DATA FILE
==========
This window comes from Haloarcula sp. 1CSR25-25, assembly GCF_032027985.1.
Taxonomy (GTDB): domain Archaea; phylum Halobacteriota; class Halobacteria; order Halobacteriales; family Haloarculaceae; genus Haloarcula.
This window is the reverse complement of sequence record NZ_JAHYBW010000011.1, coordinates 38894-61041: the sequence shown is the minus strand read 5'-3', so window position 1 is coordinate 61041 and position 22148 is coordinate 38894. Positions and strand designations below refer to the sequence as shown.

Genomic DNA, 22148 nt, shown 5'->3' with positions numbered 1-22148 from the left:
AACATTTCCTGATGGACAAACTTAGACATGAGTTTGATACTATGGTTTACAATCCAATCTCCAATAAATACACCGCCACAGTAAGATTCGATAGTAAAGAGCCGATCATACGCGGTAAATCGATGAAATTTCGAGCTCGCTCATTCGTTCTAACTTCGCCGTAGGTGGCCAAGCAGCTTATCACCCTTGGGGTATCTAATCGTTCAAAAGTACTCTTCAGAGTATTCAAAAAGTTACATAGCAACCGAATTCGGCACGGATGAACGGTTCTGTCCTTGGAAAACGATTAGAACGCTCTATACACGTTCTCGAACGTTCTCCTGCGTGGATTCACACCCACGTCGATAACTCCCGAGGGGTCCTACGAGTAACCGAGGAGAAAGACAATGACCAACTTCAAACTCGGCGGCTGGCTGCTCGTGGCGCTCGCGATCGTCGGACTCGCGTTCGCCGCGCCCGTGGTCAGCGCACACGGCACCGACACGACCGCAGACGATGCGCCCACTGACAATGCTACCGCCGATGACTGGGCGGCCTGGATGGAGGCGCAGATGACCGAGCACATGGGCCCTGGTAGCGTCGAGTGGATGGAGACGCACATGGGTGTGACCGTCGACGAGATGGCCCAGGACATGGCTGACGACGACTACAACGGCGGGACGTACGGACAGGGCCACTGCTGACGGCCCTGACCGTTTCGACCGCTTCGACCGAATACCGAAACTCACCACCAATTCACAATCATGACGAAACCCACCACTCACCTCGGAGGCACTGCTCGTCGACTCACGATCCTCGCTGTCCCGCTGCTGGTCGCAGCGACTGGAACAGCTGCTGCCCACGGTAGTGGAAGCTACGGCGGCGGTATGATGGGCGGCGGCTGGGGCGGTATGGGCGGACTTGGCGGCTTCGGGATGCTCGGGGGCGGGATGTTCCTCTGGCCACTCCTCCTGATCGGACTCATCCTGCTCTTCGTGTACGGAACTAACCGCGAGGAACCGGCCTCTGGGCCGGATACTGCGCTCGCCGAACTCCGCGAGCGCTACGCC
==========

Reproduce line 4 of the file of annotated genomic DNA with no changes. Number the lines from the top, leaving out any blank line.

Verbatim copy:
Genomic DNA, 22148 nt, shown 5'->3' with positions numbered 1-22148 from the left: